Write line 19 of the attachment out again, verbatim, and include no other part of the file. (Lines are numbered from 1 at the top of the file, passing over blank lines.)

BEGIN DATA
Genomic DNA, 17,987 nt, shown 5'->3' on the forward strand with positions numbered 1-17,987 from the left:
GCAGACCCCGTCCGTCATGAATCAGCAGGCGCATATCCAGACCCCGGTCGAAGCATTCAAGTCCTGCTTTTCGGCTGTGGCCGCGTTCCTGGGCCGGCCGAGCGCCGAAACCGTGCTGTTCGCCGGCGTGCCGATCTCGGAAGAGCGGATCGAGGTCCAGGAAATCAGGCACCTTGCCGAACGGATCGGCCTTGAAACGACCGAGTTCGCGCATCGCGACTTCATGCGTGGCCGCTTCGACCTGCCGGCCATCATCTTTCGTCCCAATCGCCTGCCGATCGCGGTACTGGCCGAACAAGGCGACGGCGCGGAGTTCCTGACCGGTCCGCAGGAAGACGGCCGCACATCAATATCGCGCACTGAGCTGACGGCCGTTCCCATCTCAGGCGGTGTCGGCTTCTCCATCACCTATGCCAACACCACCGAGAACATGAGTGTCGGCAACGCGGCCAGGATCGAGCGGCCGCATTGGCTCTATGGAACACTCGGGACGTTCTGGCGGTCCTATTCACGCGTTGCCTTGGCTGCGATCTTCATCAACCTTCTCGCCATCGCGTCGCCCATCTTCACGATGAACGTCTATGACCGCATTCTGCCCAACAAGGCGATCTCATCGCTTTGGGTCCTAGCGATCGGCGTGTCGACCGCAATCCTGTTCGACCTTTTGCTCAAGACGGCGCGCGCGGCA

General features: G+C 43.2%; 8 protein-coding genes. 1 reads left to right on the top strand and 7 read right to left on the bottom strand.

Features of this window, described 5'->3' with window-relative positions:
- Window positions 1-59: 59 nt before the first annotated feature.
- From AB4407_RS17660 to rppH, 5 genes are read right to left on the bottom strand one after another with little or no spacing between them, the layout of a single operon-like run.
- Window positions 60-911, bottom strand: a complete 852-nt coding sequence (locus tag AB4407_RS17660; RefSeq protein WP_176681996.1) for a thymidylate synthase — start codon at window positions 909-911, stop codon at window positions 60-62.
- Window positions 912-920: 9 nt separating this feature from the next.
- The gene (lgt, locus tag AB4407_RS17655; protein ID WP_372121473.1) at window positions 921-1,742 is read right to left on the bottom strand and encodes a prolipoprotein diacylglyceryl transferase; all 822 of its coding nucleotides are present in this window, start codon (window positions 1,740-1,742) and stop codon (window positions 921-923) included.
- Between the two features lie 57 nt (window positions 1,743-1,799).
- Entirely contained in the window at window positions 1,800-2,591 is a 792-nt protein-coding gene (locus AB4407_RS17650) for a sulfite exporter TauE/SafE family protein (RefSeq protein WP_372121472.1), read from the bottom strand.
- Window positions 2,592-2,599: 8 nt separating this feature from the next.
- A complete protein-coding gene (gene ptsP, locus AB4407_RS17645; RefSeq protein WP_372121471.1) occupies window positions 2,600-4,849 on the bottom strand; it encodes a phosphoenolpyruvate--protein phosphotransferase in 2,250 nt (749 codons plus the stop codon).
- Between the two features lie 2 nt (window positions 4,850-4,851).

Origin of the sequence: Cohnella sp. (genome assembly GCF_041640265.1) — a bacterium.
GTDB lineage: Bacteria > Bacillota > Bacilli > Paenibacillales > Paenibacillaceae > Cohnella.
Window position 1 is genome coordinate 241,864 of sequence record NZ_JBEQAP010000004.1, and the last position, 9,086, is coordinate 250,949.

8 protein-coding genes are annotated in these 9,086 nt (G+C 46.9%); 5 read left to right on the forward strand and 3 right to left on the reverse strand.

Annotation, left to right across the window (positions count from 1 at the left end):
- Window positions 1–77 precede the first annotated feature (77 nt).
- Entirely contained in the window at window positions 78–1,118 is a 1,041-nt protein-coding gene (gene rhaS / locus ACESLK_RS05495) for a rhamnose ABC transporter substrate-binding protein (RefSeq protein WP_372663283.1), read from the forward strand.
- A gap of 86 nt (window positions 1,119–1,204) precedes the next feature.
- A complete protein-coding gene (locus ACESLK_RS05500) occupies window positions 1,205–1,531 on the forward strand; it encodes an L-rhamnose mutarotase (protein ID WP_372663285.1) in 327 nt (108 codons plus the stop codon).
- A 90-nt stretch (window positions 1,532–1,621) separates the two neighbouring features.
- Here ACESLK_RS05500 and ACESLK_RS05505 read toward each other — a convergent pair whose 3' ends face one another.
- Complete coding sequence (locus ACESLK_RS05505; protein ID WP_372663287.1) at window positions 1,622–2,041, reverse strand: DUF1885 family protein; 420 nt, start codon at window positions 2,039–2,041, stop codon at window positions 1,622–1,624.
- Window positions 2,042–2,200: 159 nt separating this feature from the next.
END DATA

Annotation, left to right across the window (positions count from 1 at the left end):